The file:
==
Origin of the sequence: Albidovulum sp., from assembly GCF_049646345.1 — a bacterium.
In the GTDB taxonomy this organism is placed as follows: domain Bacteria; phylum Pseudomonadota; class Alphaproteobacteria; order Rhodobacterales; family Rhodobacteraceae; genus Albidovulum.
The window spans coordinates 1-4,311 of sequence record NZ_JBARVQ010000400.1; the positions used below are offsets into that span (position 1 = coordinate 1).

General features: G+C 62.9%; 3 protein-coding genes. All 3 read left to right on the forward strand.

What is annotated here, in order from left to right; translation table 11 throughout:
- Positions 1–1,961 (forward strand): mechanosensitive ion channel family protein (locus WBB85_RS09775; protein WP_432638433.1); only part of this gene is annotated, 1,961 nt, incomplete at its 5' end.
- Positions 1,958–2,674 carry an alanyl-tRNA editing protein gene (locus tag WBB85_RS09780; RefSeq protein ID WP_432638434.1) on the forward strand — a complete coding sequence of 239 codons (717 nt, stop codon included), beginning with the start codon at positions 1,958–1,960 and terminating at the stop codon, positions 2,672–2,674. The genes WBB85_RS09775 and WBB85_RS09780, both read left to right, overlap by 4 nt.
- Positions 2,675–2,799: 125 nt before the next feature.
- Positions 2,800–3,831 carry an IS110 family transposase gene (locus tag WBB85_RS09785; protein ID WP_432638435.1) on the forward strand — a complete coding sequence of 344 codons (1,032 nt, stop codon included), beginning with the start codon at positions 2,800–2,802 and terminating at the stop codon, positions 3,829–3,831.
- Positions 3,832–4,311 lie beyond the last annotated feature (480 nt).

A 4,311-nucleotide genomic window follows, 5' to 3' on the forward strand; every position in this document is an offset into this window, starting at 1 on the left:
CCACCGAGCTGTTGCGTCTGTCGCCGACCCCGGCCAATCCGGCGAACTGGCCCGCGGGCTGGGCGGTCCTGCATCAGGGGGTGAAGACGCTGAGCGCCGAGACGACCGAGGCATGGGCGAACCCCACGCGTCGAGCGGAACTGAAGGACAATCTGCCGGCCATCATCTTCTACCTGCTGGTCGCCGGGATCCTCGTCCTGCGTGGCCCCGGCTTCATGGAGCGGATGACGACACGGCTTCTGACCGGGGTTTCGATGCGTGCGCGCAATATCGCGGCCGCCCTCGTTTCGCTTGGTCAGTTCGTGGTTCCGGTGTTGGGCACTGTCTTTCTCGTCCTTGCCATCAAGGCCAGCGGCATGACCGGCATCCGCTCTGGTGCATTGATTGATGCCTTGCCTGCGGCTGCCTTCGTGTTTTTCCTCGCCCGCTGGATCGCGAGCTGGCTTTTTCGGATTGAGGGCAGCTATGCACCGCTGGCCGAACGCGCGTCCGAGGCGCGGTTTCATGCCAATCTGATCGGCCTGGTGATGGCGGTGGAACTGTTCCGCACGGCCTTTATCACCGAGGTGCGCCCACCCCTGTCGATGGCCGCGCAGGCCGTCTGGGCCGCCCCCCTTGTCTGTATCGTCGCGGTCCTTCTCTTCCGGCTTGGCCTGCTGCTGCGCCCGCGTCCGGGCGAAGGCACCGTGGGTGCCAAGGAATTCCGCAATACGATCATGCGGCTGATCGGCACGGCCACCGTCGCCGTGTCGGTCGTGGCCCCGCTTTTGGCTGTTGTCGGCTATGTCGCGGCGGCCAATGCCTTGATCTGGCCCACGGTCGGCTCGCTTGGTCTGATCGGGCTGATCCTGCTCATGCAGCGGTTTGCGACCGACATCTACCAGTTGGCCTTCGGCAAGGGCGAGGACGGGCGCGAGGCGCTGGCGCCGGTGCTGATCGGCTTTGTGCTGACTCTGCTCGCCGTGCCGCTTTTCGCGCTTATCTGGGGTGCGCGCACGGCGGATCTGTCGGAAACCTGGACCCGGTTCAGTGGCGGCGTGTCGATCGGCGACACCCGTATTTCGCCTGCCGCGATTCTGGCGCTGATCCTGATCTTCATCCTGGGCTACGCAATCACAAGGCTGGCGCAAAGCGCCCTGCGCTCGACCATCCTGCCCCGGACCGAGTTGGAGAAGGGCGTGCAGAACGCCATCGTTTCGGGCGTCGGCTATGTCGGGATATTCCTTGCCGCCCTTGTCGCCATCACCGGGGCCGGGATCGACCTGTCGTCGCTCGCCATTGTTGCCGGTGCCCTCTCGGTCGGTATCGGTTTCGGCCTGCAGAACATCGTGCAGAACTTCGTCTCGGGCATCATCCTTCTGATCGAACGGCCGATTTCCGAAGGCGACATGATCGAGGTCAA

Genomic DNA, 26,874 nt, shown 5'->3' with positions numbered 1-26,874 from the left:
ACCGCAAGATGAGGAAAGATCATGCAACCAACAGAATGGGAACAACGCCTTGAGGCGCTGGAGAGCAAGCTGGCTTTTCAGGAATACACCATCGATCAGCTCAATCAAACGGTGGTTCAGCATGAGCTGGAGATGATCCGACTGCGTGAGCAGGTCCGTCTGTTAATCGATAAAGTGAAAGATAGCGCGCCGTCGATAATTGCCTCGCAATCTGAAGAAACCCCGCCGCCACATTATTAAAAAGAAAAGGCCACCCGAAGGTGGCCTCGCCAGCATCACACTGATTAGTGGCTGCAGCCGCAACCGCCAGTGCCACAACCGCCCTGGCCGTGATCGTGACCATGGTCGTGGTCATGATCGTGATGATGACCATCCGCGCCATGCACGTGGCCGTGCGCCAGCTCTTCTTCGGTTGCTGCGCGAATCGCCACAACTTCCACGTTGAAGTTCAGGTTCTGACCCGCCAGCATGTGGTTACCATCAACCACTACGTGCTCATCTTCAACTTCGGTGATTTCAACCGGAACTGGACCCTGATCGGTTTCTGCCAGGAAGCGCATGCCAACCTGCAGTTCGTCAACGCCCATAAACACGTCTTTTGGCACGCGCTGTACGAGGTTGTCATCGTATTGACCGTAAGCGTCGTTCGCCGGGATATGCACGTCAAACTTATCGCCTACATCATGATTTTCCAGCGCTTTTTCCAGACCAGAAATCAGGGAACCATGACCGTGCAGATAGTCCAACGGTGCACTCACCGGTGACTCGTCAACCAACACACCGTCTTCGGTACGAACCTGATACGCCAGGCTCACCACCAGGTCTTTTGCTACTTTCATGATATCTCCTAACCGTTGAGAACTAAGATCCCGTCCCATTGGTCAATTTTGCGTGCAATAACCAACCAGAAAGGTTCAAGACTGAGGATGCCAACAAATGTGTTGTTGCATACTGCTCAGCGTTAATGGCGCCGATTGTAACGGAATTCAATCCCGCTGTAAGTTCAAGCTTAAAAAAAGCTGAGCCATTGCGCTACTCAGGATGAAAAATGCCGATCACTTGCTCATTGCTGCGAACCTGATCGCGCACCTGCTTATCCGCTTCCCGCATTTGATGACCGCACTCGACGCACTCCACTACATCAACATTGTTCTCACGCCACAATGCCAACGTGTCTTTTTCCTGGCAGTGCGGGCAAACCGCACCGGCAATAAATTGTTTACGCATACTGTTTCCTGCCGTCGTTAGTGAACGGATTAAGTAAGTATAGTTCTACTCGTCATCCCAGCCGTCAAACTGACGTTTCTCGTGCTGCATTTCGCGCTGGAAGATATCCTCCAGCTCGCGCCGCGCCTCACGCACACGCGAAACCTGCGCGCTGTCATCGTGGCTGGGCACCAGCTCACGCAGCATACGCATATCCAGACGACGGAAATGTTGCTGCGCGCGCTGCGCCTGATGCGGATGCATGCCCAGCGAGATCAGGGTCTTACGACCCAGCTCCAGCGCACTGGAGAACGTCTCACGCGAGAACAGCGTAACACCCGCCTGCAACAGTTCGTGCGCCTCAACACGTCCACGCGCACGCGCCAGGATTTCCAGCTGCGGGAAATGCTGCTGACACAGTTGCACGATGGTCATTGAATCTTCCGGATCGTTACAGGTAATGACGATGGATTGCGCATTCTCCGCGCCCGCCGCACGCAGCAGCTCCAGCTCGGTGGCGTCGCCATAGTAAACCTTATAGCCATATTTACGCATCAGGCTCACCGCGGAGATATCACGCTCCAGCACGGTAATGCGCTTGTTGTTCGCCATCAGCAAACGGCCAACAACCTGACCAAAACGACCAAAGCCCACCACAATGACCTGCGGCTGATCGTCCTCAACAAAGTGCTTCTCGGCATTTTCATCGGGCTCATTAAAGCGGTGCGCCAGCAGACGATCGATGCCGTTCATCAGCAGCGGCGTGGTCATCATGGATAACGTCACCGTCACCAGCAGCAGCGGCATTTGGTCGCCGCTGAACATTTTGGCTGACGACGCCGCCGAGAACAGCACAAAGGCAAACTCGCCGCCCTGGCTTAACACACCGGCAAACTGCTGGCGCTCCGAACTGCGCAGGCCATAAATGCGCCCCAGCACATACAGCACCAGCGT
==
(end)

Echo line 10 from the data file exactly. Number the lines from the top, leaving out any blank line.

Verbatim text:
- Positions 3,832–4,311 lie beyond the last annotated feature (480 nt).